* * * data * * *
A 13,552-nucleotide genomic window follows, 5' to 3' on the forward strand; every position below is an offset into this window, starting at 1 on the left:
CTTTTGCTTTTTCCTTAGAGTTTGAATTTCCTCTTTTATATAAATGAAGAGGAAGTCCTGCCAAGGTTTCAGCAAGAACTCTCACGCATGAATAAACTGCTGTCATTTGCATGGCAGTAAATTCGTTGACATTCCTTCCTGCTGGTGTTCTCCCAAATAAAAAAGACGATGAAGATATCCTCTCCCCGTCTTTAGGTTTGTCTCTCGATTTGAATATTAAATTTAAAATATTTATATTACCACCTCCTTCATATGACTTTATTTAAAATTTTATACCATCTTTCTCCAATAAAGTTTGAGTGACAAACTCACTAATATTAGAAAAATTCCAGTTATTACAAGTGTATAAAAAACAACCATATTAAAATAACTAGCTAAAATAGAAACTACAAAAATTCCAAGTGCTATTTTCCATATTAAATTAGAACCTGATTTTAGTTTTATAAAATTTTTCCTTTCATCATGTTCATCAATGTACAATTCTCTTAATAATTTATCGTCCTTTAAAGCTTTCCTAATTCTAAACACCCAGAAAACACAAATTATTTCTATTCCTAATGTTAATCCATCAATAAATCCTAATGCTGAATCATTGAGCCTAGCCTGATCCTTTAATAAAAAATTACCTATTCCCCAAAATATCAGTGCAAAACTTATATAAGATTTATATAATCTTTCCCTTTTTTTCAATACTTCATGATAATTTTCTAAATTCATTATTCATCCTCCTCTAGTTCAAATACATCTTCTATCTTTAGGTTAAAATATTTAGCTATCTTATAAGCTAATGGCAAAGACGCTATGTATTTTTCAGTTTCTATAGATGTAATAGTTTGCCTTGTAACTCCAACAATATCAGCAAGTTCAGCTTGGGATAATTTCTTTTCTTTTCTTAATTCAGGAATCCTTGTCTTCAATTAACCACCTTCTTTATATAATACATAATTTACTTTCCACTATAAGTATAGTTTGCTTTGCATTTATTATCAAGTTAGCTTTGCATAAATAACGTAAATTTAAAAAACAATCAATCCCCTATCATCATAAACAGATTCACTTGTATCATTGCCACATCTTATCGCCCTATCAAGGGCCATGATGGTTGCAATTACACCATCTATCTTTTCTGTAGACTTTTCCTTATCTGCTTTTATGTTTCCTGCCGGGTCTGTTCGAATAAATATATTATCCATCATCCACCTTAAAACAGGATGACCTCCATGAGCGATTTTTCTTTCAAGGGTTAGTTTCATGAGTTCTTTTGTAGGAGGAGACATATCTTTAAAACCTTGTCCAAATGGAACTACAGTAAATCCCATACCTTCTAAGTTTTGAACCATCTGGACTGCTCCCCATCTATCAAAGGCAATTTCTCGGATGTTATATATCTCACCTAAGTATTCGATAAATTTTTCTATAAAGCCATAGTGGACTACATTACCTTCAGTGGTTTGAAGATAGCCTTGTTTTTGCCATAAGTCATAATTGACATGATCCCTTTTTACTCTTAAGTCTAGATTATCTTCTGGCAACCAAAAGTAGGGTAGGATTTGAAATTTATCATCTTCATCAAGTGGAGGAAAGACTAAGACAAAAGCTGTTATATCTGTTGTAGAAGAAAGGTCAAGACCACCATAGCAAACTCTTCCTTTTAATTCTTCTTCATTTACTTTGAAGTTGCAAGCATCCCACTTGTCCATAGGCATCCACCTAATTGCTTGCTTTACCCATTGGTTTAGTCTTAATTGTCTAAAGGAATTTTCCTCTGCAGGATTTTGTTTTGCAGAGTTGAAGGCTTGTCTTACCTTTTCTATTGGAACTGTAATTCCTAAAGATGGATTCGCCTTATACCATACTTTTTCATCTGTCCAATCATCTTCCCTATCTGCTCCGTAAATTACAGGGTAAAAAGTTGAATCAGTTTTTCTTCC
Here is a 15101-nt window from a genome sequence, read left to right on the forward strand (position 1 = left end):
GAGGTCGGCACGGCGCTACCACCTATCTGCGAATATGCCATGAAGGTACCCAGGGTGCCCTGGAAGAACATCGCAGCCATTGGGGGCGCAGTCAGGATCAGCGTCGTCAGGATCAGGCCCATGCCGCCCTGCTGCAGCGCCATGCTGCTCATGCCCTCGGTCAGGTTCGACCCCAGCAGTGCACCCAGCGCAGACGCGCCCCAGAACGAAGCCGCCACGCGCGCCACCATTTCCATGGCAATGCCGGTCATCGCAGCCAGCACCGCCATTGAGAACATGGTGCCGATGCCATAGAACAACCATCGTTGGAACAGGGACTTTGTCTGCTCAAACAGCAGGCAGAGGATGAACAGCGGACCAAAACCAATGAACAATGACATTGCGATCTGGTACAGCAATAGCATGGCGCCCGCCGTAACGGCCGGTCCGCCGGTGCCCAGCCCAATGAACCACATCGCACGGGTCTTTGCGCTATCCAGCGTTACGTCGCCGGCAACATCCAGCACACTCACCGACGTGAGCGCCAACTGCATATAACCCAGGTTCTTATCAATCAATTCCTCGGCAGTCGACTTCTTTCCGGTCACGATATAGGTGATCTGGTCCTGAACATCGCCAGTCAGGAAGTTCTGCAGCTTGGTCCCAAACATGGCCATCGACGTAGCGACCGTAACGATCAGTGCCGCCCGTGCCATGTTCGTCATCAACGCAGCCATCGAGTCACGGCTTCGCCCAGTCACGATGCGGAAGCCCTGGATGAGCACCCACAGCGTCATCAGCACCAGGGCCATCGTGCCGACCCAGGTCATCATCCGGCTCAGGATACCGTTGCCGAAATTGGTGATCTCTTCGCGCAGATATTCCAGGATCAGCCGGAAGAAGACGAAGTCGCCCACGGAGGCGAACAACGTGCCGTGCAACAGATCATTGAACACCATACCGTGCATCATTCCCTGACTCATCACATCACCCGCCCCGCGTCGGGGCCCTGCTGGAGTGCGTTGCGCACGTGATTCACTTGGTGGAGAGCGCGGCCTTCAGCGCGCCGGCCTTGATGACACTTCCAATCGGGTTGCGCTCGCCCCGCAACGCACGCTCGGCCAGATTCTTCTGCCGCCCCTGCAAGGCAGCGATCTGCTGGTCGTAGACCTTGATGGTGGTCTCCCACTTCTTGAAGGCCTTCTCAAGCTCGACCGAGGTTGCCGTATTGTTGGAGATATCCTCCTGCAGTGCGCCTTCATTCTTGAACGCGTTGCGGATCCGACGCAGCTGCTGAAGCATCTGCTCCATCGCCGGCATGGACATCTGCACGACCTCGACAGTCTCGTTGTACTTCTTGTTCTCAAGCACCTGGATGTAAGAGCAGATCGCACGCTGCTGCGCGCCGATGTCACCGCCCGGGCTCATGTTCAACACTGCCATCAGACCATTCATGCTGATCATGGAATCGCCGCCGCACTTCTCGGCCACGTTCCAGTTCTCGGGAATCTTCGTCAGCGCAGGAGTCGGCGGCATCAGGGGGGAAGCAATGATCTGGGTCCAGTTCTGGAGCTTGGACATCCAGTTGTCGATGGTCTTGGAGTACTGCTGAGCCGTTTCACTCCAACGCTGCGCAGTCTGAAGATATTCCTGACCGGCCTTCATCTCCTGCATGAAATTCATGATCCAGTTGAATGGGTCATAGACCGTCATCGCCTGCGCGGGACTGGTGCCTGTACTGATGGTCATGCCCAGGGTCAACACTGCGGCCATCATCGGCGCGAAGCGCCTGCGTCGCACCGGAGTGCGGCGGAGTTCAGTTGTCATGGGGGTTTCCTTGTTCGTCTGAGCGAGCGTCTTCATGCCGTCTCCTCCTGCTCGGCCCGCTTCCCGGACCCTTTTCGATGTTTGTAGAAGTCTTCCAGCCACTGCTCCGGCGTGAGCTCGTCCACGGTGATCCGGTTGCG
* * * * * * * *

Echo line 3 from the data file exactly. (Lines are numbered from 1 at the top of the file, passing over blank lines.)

Here is a 15101-nt window from a genome sequence, read left to right on the forward strand (position 1 = left end):